MacBook of various models used mostly HDDs until 2012. But in 2021, SSDs aren’t relevant. After all, there are more powerful and high-speed SSD drives that speed up your MacBook several times over. In models of Apple computers before 2012, you can replace the HDD with an SSD and install the operating system macOS on the new drive. However, some users face the problem of external SSD not showing up in Mac. We have figured out this problem and are ready to share with you a few ways to solve it. Read to the end and find out what to do if new SSD not showing up on Mac.
Formatting an SSD on Your MacBook
Some users decide to upgrade their MacBook with an HDD drive and install a faster SSD there. If you don’t use a new SSD, there’s a good chance that it won’t be readable by your MacBook from the beginning. The problem arises from improper formatting. Windows and macOS drives must be formatted differently. Otherwise, you will notice SSD not showing up in disk utility mac.
Follow these steps to format an SSD for macOS:
- Plug the drive into your Mac computer.
- Launch the Disk Utility app through the Dock, then open Launchpad, Applications, and Others.
- Select the drive on the left side of the screen.
- Click the “Erase” tab at the top of the window.
- Select “Format” ExFAT or APFS.
- Click the “Erase” again.
Check which SSD format is specified in the parameters. If it states APFS or ExFAT, you will not be able to format it. This format is correct and that is not the cause of the problem.
In most cases, this solves the problem of SSD not showing up in Disk Utility.
Are you not sure how to open the Disk Utility? Follow the simple instruction:
- Click the Finder icon on the Dock.
- Find and click to open Applications in the left pane of the Finder.
- Scroll to the bottom of the Applications window to find, click and open Utilities.
- Find and click to open Disk Utility.
What to Do if Time Machine Does Not See the SSD
Some users experience the internal SSD not showing up in disk utility. That is, the operating system can run on the drive, but it does not show up in Time Machine.
If your MacBook Pro does not see the SSD or gives you an error when you try to make a backup, the file system compatibility may also be an issue. In the case of Time Machine, however, things are a bit more complicated. Although macOS fully supports working with the ExFAT format, the native backup utility can only work with HFS+ and the new APFS.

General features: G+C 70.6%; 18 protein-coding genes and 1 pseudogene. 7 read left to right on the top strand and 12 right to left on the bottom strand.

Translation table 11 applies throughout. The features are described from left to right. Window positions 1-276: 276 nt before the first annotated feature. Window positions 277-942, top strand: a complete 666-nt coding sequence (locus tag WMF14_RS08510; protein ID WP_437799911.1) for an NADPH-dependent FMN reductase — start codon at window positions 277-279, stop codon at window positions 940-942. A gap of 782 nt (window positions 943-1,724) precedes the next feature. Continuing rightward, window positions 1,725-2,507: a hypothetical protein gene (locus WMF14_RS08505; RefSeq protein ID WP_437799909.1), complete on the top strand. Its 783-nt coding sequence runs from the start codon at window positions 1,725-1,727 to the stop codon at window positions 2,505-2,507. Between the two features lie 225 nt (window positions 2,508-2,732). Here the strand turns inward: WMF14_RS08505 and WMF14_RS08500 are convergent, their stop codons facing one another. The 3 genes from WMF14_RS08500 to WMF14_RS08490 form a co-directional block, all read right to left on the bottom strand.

Note that the Time Machine partition must be used exclusively. If you want to avoid occupying the entire drive with backups, you should partition the drive into two (or more) partitions, one of which will be formatted in HFS+. You will then be able to make full use of one of the partitions on your drive that is formatted to HFS+.
Hardware Issues and Compatibility
There are cases where formatting the SSD drive does not resolve the problem. Still on Mac SSD not showing up. In that case, the cause may be a faulty cable or connector on the casing of your Apple computer.
However, mechanical damage is not the only source of the problem. If your MacBook Air or MacBook Pro doesn’t see the SSD drive connected through an adapter, the problem may be an incompatible interface standard.
- Early MacBook Air, MacBook Pro, and Pro Retina do not support more recent models and M.2 PCIe drives
- Late MacBook Air and MacBook Pro Retina do not support older, mSATA, and M.2 SATA drives
The problem is compounded by the fact that standard devices, including drives and adapters, under M.2 can be made in either SATA- or PCIe-versions. This makes selecting compatible components much more difficult. Even if your drive’s connector is compatible with your adapter’s, using a different standard will prevent the system from detecting the drive.
The only way to solve this problem is to purchase a drive that is compatible with your computer. For the MacBook Pro and Air before 2013, as well as early MacBook Pro Retina drives from late 2012 to early 2013, you should choose SATA-compatible drives, while newer computers will only work with PCIe-based drives. Alternatively, you can pick up an external adapter that allows you to use an incompatible drive as portable storage.
There are several reasons why an SSD drive is not showing up in Mac. In most cases, formatting the drive helps. If that doesn’t solve the problem, make sure you choose the right type of SSD. Also, try to use only quality storage units with high customer ratings.